With similar short-sightedness of those before us we are tempted to live as if our own little kingdoms will never fail. We end up placing all our effort, our time, our heart into things that cannot last. But just as business endeavors, nations, and all things eventually come to their end, so will our own designs. Where do you place your hope? Is it sometimes in the home you own? That will not last. Is it in the relationship with someone you love? They will not remain at your side forever. Is it your investments or life-savings? Those too will one day prove to be worth nothing. Finally, our bodies are temples that will return to dust. They will not stand against the test of time. To put our hope in the things of this world and kingdoms of this world is to put our hope in something doomed to failure and loss. You can try to build a perfect slice of Eden, but you can’t live happily ever after in this world. “Happily ever after” is sadly ever out of our reach.
That’s because this world and all its kingdoms are under a curse. That same curse blankets every kingdom, every organization, every nation, every tribe and language. It is the curse that comes from the wicked heart of mankind. It’s the reason that kingdoms topple kingdoms. It leads to fighting against nations. It leads to fighting against neighbors. And it leads us all to fighting against our God. So, this world and all its kingdoms remain under God’s curse on his enemies. No nation, and no man could ever fix that. We need more than a lasting kingdom. We need a king who can rescue us from this curse and from our own wicked hearts that destroy every kingdom we build.
In Daniel’s vision he sees something out of this world entering into the picture. Happily, ever after is not out of our reach because of someone who reached down to us. His vision shows kingdom after kingdom coming out of the sea and growing up from the earth. The rise from the sea and they drown back in it. The come from the dust and they return to it. He sees kingdom topple kingdom. It would all leave one in despair if that’s all he ever saw. Especially after the destruction of God’s temple and hearing about the future suffering of God’s people under these kingdoms. But now he sees someone coming from a different place. The beast and creatures that represented kingdoms in his vision didn’t last. But now he sees one like a man. And he is coming from a different place. He is coming on the clouds of heaven.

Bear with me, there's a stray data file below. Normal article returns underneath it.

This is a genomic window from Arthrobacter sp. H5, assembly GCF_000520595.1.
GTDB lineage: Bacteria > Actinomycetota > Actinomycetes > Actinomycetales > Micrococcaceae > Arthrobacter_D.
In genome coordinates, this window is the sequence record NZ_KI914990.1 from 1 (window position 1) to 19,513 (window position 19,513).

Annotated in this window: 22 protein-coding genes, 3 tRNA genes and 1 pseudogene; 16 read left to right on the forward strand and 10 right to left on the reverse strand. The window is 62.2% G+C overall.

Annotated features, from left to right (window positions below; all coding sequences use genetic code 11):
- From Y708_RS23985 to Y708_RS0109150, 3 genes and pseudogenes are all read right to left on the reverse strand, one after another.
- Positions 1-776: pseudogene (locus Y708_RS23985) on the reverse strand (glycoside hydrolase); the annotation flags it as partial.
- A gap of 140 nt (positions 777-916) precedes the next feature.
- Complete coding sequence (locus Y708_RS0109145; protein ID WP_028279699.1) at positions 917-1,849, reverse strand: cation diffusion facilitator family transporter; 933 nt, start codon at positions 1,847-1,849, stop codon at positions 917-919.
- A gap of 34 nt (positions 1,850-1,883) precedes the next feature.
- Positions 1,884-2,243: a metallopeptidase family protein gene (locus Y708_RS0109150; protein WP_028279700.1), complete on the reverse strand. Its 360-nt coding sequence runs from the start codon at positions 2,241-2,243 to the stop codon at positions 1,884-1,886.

Only this man could bring about what we need. Daniel sees him as one “like a son of man.” He sees a figure of what appears to be human. Only this human is no ordinary man. When Jesus was born, he was completely unique. He is the only one born who is without beginning. Standing in the presence of the Father, the Ancient of Days, he is eternal. He knows nothing of having a beginning or an end. He is a king like no other. And that is why when he came to this world and took on human flesh, he could establish a kingdom like no other. He is the only man ever born that didn’t by nature fight against man and fight against God. He was born of the virgin -without a wicked heart passed on from an earthly father. That is the one who Daniel sees in his vision. It is Jesus, the eternal Son of the Father who took on human flesh to become “like a son of man.”
The reason he appeared in human flesh and was born into this world was establish a lasting kingdom. To build his kingdom he chooses to bring us into freedom from the curse. He was cursed on a tree as he hung there in our place. The sign above his head on the cross read, “This is Jesus (the man) of Nazareth, King of the Jews.” And that was not the end of his reign. It was the beginning of his kingly reign over his people.
When Jesus was on trial, he was questioned about who he was. He did not deny it but spoke very plainly that he is the Son of God and that one day he would fulfill Daniel’s vision by coming again in glory with the clouds of heaven and all his angels. Pilate asked him “you are king, then?” Jesus replied, “I am as you say… but my kingdom is not of this world.”